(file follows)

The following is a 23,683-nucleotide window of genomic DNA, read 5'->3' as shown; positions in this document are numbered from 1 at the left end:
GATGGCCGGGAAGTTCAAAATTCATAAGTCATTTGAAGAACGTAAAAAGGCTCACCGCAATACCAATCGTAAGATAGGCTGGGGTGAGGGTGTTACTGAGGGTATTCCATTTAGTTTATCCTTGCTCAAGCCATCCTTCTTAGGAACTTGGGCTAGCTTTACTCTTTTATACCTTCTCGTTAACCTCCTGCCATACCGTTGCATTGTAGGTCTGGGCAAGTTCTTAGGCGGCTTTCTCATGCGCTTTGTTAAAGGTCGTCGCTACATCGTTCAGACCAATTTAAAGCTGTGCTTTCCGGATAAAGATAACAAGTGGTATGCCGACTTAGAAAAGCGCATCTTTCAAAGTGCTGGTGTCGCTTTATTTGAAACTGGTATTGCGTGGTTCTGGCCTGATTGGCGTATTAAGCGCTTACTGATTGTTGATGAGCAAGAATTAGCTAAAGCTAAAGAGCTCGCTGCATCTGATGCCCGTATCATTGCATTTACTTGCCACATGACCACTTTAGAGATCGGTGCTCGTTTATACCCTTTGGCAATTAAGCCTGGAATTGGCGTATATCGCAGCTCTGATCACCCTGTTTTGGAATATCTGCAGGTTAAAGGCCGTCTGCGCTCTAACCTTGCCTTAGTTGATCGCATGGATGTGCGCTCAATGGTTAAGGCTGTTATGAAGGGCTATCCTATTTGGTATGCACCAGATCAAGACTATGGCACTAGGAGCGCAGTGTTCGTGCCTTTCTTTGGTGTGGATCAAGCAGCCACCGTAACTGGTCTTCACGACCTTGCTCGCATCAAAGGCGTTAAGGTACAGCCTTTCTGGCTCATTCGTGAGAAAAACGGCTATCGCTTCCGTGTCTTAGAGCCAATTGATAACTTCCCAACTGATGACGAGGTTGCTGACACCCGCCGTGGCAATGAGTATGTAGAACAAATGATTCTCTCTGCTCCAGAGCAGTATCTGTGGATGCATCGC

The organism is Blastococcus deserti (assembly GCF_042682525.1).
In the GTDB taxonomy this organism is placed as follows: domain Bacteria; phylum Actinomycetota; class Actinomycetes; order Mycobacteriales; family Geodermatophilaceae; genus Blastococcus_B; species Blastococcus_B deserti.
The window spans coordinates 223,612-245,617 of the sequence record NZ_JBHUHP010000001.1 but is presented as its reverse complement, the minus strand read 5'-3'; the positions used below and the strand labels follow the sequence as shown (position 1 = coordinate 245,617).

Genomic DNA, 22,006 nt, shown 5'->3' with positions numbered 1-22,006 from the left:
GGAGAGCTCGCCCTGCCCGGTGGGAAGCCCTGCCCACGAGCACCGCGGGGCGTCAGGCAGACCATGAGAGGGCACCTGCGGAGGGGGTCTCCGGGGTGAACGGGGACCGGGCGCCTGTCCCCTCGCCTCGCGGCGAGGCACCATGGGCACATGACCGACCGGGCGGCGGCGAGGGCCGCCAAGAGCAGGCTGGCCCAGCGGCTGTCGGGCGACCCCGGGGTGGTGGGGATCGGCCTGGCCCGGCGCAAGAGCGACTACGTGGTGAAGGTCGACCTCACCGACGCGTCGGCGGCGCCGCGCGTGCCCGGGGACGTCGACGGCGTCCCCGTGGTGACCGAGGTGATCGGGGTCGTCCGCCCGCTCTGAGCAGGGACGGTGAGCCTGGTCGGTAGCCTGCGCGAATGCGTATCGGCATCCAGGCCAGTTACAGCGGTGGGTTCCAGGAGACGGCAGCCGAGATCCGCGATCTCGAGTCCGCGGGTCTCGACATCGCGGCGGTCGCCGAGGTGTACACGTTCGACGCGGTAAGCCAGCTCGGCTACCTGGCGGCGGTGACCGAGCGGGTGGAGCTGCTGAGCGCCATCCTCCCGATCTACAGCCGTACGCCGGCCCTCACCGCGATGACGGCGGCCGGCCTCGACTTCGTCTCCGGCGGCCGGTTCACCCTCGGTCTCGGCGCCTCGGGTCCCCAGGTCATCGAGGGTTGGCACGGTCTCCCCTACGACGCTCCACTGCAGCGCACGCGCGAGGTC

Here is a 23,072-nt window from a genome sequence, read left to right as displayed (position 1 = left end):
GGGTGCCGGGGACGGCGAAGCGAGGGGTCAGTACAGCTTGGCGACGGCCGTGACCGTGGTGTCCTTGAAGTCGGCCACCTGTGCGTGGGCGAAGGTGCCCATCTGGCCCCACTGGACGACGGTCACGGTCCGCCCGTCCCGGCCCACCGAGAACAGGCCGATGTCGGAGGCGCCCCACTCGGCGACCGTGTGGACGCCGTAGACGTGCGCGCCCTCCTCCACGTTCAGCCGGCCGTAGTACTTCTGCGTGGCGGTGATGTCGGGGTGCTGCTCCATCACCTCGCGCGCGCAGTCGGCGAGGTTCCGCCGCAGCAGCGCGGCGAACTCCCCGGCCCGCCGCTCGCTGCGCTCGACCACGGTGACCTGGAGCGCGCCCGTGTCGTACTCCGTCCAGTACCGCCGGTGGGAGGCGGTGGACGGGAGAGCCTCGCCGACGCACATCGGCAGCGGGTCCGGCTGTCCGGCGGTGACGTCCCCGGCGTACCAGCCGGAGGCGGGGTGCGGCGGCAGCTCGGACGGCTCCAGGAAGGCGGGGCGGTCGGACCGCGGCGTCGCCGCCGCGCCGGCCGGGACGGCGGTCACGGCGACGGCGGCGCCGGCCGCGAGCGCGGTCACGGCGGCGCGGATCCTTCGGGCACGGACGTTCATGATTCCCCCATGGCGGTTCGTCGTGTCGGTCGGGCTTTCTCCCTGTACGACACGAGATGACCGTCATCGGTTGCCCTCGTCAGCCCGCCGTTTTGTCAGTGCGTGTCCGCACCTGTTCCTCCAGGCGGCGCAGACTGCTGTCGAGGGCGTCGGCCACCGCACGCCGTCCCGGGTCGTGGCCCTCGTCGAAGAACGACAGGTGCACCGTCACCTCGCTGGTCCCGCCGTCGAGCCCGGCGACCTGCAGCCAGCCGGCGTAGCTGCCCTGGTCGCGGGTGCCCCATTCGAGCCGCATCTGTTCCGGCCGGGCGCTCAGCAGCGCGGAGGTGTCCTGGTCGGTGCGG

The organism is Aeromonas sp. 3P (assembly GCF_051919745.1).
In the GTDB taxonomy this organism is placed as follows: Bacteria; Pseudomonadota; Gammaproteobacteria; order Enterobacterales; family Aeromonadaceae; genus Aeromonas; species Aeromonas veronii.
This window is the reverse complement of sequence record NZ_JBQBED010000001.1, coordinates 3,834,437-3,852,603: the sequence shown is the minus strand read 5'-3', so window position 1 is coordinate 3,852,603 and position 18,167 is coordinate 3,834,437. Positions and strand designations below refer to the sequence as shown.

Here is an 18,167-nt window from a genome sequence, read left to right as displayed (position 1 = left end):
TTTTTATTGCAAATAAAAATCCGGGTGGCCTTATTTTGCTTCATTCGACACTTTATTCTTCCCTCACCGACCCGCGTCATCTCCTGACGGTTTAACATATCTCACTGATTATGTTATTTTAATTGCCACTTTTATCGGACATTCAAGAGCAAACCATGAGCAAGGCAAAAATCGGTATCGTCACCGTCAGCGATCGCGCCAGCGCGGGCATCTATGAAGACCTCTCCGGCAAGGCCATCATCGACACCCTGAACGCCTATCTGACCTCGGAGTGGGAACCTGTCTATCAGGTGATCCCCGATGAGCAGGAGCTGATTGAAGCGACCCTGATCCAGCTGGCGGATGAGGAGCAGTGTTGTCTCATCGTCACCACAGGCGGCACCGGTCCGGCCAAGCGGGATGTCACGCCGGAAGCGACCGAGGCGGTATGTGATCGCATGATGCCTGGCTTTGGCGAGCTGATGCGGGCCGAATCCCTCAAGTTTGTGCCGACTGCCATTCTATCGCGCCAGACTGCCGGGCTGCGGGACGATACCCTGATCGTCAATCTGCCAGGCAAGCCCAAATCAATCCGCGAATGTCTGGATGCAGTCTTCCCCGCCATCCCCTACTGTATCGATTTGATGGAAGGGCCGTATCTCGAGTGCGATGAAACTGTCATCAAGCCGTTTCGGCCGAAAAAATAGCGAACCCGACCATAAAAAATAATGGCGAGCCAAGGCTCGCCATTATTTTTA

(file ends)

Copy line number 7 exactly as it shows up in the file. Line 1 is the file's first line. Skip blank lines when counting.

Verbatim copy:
GGAGAGCTCGCCCTGCCCGGTGGGAAGCCCTGCCCACGAGCACCGCGGGGCGTCAGGCAGACCATGAGAGGGCACCTGCGGAGGGGGTCTCCGGGGTGAACGGGGACCGGGCGCCTGTCCCCTCGCCTCGCGGCGAGGCACCATGGGCACATGACCGACCGGGCGGCGGCGAGGGCCGCCAAGAGCAGGCTGGCCCAGCGGCTGTCGGGCGACCCCGGGGTGGTGGGGATCGGCCTGGCCCGGCGCAAGAGCGACTACGTGGTGAAGGTCGACCTCACCGACGCGTCGGCGGCGCCGCGCGTGCCCGGGGACGTCGACGGCGTCCCCGTGGTGACCGAGGTGATCGGGGTCGTCCGCCCGCTCTGAGCAGGGACGGTGAGCCTGGTCGGTAGCCTGCGCGAATGCGTATCGGCATCCAGGCCAGTTACAGCGGTGGGTTCCAGGAGACGGCAGCCGAGATCCGCGATCTCGAGTCCGCGGGTCTCGACATCGCGGCGGTCGCCGAGGTGTACACGTTCGACGCGGTAAGCCAGCTCGGCTACCTGGCGGCGGTGACCGAGCGGGTGGAGCTGCTGAGCGCCATCCTCCCGATCTACAGCCGTACGCCGGCCCTCACCGCGATGACGGCGGCCGGCCTCGACTTCGTCTCCGGCGGCCGGTTCACCCTCGGTCTCGGCGCCTCGGGTCCCCAGGTCATCGAGGGTTGGCACGGTCTCCCCTACGACGCTCCACTGCAGCGCACGCGCGAGGTC